Finally, there's locally produced alternative theater that exceeds the scope and standards of the theatrics we're accustomed to seeing in basement amphitheaters, lofts and galleries. Mary's Dream, the story of a young woman's search for meaning in life, surrounds the audience with live music, actors and huge video projections for an interactive kick to the seat of St. Louis' dramatic pants. In response to the raves of past audiences, the debut offering from InterSECT returns to the A.D. Brown Building (1136 Washington Avenue) at 8:30 p.m. on Friday, May 21, and Saturday, May 22. When was the last time a thespian collapsed onto your lap in heaving sobs (during a scheduled performance)?
"We knew the music was solid, the band was tight, the performers were ready and the concept [was] strong," says founder/director Tim Deegan, "but until we had an audience to interact with it, we just couldn't be sure just how good it was going to be. I know I'm not objective, but it was amazing. And the comments we've been getting from people have been over-the-top in praise of it."
Admission to Mary's Dream is $15. Tickets are only available at the door, which will open on both nights at 7:30 p.m. to potentially lengthy lines. For more information, call 314-920-1022 or visit www.marysdream.com. -- John Goddard
You Are the Missing Winner
Cine16's mission is to screen rarely seen 16mm prints of academic, documentary, industrial and artistic films. This month's program features one of the Cine's greatest finds: the Encyclopaedia Brittanica Films-produced 1969 adaptation of Shirley Jackson's short story, "The Lottery," complete with graphically realistic denouement. As you enjoy this twenty-minute short, keep in mind that it was originally produced with the intent of showing it to high schoolers; truly, the '60s were swingin'. Also on the program, which begins at 8 p.m. at Mad Art Gallery (2727 South 12th Street, 314-771-8230), are Larry Fox's Omega (described as a "psychedelic fantasy") and Chris Marker's La Jetée, a post-apocalyptic tale about changing the past to alter the present. Admission is free, and doors open at 7 p.m. so you can get there early and check out the current show in the gallery. -- Paul Friswold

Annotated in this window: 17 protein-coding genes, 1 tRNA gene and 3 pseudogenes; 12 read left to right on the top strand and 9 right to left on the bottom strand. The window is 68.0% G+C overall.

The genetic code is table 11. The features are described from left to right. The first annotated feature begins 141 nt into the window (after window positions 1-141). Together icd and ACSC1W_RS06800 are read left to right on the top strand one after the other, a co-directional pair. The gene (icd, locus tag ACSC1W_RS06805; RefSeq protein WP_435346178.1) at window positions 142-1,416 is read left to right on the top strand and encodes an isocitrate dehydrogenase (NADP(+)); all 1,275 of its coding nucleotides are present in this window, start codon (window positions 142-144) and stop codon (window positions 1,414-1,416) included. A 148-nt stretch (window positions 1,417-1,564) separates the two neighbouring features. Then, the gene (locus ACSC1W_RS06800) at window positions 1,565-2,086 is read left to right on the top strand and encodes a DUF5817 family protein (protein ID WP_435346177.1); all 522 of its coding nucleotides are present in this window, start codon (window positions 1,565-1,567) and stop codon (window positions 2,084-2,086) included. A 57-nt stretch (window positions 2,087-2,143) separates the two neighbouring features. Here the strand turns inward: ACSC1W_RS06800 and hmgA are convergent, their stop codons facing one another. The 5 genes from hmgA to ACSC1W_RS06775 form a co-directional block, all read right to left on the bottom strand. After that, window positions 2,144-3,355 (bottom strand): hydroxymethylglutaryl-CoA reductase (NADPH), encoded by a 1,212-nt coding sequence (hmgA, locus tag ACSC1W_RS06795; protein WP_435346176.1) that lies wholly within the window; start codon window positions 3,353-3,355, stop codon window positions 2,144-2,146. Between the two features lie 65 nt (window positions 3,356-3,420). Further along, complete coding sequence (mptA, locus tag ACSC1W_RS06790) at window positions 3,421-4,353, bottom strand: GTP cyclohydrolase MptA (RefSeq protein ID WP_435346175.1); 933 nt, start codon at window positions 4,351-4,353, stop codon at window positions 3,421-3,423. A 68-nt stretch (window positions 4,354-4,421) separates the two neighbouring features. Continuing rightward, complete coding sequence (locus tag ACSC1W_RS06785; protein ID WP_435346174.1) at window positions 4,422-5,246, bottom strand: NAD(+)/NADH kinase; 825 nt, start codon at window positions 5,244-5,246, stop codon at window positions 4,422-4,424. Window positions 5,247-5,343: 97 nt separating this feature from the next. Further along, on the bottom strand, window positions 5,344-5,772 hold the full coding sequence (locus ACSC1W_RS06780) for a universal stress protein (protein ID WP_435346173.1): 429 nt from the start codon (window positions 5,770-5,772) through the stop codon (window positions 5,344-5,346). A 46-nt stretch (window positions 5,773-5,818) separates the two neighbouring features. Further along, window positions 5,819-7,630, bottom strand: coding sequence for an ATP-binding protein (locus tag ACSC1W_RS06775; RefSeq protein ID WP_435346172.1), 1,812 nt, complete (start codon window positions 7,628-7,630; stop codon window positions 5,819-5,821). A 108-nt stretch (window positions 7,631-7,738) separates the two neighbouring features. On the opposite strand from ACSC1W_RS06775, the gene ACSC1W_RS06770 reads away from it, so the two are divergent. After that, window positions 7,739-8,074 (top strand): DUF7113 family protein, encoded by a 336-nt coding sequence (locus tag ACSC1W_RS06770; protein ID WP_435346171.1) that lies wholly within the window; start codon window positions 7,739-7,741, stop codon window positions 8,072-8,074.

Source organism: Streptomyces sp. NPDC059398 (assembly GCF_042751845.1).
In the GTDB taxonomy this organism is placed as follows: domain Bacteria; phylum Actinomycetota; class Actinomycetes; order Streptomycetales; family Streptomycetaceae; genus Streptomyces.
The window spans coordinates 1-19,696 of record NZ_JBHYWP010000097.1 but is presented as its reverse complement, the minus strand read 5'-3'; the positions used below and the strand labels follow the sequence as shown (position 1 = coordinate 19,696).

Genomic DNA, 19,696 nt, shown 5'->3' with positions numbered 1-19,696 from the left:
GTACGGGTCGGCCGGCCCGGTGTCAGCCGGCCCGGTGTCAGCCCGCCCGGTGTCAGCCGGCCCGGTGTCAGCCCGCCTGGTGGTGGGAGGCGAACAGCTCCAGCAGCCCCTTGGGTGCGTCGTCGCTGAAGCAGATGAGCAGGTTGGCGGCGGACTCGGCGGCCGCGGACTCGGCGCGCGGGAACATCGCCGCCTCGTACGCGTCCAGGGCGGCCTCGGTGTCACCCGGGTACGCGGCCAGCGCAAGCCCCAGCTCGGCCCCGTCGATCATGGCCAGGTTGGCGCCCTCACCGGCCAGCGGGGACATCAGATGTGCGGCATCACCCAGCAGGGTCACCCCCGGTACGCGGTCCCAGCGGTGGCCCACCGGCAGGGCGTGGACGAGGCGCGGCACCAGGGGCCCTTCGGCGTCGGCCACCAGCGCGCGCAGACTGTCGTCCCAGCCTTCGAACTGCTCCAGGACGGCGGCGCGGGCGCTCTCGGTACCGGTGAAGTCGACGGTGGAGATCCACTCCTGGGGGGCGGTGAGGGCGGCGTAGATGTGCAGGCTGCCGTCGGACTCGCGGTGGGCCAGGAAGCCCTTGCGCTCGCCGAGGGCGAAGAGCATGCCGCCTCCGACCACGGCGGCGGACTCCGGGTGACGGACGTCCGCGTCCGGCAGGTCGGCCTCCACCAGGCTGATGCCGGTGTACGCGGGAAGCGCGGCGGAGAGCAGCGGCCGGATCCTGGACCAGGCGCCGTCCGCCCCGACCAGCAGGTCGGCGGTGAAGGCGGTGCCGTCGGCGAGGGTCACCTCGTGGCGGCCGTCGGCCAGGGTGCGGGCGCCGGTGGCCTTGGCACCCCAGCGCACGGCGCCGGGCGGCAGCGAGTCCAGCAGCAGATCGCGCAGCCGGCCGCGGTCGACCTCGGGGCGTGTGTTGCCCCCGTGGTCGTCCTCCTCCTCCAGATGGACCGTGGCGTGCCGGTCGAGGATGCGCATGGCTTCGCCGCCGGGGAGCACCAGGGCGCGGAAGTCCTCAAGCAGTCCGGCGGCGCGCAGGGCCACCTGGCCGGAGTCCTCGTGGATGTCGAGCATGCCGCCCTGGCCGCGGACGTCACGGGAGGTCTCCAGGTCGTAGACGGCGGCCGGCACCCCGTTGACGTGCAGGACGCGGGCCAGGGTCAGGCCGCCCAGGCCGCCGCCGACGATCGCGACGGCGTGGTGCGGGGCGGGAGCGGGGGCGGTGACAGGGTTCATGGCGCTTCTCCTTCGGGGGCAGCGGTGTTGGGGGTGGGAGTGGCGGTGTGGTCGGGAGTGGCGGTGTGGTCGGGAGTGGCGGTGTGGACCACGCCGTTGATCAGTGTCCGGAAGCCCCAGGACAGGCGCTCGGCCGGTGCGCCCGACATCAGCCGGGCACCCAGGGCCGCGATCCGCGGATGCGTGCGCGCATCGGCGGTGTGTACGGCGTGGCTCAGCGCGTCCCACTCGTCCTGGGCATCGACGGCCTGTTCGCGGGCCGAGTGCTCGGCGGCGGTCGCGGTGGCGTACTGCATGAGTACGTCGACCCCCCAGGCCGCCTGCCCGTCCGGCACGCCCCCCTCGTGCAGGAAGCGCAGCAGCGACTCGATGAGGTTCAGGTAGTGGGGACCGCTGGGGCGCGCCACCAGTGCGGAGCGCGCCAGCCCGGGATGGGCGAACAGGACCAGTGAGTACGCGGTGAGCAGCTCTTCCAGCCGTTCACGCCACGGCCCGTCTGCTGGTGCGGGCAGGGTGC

Grow Up, Not Old
Grownups listen to jazz. Sadly, you, my friend, are a grownup -- despite repeated club outings marred by bouts of the heaves. Why don't you do some maturing and take your lush ass a little farther west on Washington Avenue to Jazz at the Bistro's open house (3536 Washington Avenue; 314-531-1012 or www.jatb.org) either Friday, May 21, or Saturday, May 22? For one thing, it's free. And for another, you'll get the inside scoop on who's performing during the nonprofit's upcoming tenth season (which begins in September). Your night of jazz (and food and drinks) won't have to wait that long, though: Bob Bennett performs at 8:30 and 10:15 p.m. both nights. Tenor saxophone and no cookie-tossing? Now that's a successful grownup night. -- Alison Sieloff
Name that Edifice
In the fifth grade, you'd get off the school bus, walk around downtown for a couple hours, see some buildings, listen to some adults talk about the buildings, not care, eat lunch, and go back to school. Now manifested as Metropolis' Downtown Architectural Walking Tour, the objective of the field trip is still to make you appreciate St. Louis' rich cultural history vis-à-vis its unique architecture.
Starting from the Old Courthouse (11 North Fourth Street), the Downtown-East tour takes you by the Eads Bridge and Old Cathedral. The Downtown-West leg leaves Union Station (Twentieth and Market streets) and highlights City Hall and Soldier's Memorial. Both tours begin at 10 a.m. and cost $5. Call 314-361-0334. -- R.L. Nave